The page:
The Saudi media onslaught against detainees, including posting their pictures and naming them, makes the spectacle of violence real and effective as a deterrent. Moreover, collective punishment of detainees whose family members are either banned from travel or detained, deters future critics as feelings of guilt and responsibility overwhelm them and push them into submission.
Other citizens watch and follow the news without being able to respond. Such practices guarantee that most citizens are neutered and muted. Online intimidation, especially on Twitter, has become yet another platform for spreading fear. Saudis dub bots and trolls "electronic flies", or thubab, of the regime. The flies are run from a farm outside Riyadh.
The state also implants spies in global social media corporations to access personal details of dissidents. It also employs global management consultancy firms to map dissident platforms and name the dissidents who challenge its narrative about its policies. The local terror is enabled by global accomplices.
While the world apprehensively awaits hard truths and facts about the murder of Khashoggi, this incident is the culmination of a rising tendency to deploy gruesome violence, all normalised in the new era in Saudi Arabia.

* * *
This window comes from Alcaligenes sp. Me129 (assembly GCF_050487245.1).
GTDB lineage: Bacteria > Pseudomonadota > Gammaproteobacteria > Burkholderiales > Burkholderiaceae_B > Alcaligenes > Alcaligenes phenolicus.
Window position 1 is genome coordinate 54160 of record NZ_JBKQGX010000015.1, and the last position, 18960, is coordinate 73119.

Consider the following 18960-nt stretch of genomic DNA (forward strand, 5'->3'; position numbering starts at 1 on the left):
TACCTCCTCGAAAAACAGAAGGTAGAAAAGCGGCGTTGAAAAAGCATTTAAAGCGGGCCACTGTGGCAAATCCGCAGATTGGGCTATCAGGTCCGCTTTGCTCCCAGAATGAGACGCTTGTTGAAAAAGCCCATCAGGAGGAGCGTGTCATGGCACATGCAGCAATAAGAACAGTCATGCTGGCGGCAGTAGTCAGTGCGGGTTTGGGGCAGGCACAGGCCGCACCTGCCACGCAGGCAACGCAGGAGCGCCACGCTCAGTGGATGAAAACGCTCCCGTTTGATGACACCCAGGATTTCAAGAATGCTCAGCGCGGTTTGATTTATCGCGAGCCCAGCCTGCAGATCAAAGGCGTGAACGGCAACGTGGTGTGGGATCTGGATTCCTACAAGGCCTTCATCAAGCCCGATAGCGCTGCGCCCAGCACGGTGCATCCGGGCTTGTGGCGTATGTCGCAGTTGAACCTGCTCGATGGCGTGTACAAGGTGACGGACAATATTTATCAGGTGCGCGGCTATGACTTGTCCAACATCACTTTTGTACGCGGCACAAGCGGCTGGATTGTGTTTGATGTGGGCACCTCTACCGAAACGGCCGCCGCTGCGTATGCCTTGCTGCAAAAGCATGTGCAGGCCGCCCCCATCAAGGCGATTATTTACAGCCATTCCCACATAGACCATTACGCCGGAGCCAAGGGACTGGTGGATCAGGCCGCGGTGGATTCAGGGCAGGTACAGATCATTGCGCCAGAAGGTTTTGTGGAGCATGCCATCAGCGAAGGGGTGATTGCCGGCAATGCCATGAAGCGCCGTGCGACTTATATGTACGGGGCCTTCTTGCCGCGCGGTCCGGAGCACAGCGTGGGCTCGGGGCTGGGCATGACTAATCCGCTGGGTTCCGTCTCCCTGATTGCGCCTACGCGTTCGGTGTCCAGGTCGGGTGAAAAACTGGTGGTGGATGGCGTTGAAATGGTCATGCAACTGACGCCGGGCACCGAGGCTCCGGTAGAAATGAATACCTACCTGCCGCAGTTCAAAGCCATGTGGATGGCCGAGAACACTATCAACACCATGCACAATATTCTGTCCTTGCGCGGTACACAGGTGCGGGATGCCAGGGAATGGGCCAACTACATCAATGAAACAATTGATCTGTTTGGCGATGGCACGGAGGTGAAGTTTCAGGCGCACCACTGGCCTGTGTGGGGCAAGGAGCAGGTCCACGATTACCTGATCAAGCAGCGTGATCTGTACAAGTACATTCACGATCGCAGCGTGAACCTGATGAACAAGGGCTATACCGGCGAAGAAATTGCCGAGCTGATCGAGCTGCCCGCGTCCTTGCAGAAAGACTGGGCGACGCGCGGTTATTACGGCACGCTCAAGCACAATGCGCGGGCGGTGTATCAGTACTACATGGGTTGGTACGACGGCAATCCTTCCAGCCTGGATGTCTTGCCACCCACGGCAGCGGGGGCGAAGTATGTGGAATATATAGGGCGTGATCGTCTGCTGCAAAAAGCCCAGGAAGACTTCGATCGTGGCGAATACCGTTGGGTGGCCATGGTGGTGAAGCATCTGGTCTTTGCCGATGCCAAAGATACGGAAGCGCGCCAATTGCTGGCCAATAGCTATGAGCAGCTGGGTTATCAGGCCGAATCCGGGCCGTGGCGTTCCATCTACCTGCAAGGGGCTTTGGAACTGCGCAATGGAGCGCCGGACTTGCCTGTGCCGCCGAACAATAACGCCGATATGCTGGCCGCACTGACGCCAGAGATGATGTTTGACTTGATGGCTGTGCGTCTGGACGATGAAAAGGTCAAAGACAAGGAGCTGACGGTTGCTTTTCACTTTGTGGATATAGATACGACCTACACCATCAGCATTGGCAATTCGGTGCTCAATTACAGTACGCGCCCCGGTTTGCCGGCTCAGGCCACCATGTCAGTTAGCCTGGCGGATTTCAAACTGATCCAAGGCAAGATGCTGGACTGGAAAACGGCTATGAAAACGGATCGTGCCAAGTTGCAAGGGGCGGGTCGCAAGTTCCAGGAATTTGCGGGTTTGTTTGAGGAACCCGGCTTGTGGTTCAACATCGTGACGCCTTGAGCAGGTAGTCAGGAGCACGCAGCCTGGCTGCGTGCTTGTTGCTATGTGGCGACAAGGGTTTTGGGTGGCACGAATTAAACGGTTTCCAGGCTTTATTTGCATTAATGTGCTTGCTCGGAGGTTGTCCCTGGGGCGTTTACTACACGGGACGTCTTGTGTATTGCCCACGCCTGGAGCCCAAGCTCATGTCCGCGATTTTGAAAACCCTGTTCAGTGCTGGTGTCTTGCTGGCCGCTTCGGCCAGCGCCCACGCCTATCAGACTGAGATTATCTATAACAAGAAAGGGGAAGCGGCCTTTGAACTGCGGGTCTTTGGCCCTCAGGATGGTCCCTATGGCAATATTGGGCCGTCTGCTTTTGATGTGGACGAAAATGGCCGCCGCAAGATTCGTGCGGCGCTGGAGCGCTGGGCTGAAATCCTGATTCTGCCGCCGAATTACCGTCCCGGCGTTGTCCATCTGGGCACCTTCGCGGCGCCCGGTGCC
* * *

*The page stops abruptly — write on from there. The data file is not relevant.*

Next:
However the new terror has spun out of control, reaching other countries, and cannot be concealed by propaganda. The world has watched in horror and fascination as news of the murder unfolded, while Saudis simply hope that they too are not on MBS’s blacklist.
- Professor Madawi al-Rasheed is a visiting professor at the Middle East Centre at the London School of Economics. She has written extensively about the Arabian Peninsula, Arab migration, globalisation, religious transnationalism and gender. On Twitter: @MadawiDr
The views expressed in this article belong to the author and do not necessarily reflect the editorial policy of Middle East Eye.
Photo: A demonstrators dressed as Saudi Arabian Crown Prince Mohammed bin Salman holds the royal bone saw outside the White House in Washington, DC, on 19 October 2018, as protesters demand justice for missing Saudi journalist Jamal Khashoggi (AFP)